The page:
The national cemeteries:
The bodies of soldiers from the French army who died during the Battle of Provence are contained in three national cemeteries. Following the fighting of August 1944, the dead were buried where they fell or in the local cemeteries of the various towns and villages of Provence. At the Rayol-Canadel (Var), members of the Texier commandos who died during the attack on Cap Nègre were buried on a piece of ground that, in 1946, was developed into a small cemetery. As this was threatened with closure, the mayor of the commune, Mr. Gola, and the former Chief of the African Commandos, General Bouvet, appealed to Mr. Jacquinot, the Minister for Ex-servicemen, who decided, in August 1950, to keep the graves where they were and later turn this into a national cemetery. There are five "in memoriam" graves to the commando soldiers, whose bodies were returned to their families.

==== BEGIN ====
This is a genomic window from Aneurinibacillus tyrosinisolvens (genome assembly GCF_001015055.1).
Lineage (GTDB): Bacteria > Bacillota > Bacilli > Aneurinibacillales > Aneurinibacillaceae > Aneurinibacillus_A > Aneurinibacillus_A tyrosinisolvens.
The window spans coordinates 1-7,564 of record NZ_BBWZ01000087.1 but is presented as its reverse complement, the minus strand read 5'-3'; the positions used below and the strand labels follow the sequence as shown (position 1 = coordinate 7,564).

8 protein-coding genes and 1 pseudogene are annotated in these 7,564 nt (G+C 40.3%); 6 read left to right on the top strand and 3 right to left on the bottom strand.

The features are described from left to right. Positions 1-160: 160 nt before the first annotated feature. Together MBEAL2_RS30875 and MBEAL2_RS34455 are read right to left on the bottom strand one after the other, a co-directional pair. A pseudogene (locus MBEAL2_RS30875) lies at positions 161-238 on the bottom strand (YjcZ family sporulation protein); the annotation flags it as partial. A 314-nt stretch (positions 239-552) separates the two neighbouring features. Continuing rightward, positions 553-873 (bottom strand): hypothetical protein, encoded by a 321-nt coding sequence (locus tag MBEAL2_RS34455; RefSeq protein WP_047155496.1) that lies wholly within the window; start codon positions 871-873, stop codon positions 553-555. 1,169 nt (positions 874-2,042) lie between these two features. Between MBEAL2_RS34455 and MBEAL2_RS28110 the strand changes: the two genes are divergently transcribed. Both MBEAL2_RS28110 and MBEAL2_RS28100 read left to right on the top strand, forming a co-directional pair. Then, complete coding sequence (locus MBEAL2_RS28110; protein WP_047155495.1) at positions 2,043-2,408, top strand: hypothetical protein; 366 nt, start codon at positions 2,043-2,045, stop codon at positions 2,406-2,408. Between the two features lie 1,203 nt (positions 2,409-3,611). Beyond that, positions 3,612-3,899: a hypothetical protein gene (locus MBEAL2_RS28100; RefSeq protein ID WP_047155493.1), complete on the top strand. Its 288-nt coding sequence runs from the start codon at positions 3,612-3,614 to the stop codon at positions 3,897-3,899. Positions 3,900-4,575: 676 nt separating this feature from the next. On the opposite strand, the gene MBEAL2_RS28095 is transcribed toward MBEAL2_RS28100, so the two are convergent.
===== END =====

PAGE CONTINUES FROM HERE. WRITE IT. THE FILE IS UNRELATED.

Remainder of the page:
From 1955, an extensive project was being studied for bringing together the bodies of all servicemen killed in the French Midi between 1939 and 1945. At the same time, General Koenig requested that a cemetery be created to commemorate the landings in Provence. The project was agreed in March 1960 and the Minister for Ex-servicemen, M. Triboulet, accepted the donation of a parcel of land at Boulouris from the municipal council of Saint-Raphaël. In March 1964 the operation began to bring together the 464 exhumed bodies from the council cemeteries of the Var region: Draguignan, Toulon, Hyères and Solliès-Pont, etc. On the 15th August 1964, the 20th anniversary of the landings, the President of the Republic, General de Gaulle, inaugurated the national cemetery. In 1957, the choice of location for a large national cemetery in the south-east settled on the site of Luynes in Aix-en-Provence (Bouches-du-Rhône). Work commenced in 1965, with the aim of bringing together the bodies of all those servicemen who died in the two world wars and were buried in local cemeteries. Operations took place in 1967 and 1968 across 9 départements: Pyrénées-Orientales, Aude, Hérault, Gard, Vaucluse, Bouches-du-Rhône, Var, Alpes de Haute-Provence and Alpes-Maritimes. Some bodies claimed by family were returned, whilst others, 11,424 including 3,077 from the 1939-1945 war, were re-interred at Luynes. The Minister for Ex-servicemen, M. Duvillard, inaugurated the new cemetery on the 27th September 969. At Luynes and at Boulouris, each grave is marked by a white enamelled concrete tablet bearing an individual plaque and engraved with a denominational symbol, depending on the religion. The maintenance of these three cemeteries is permanently carried out at the State's expense.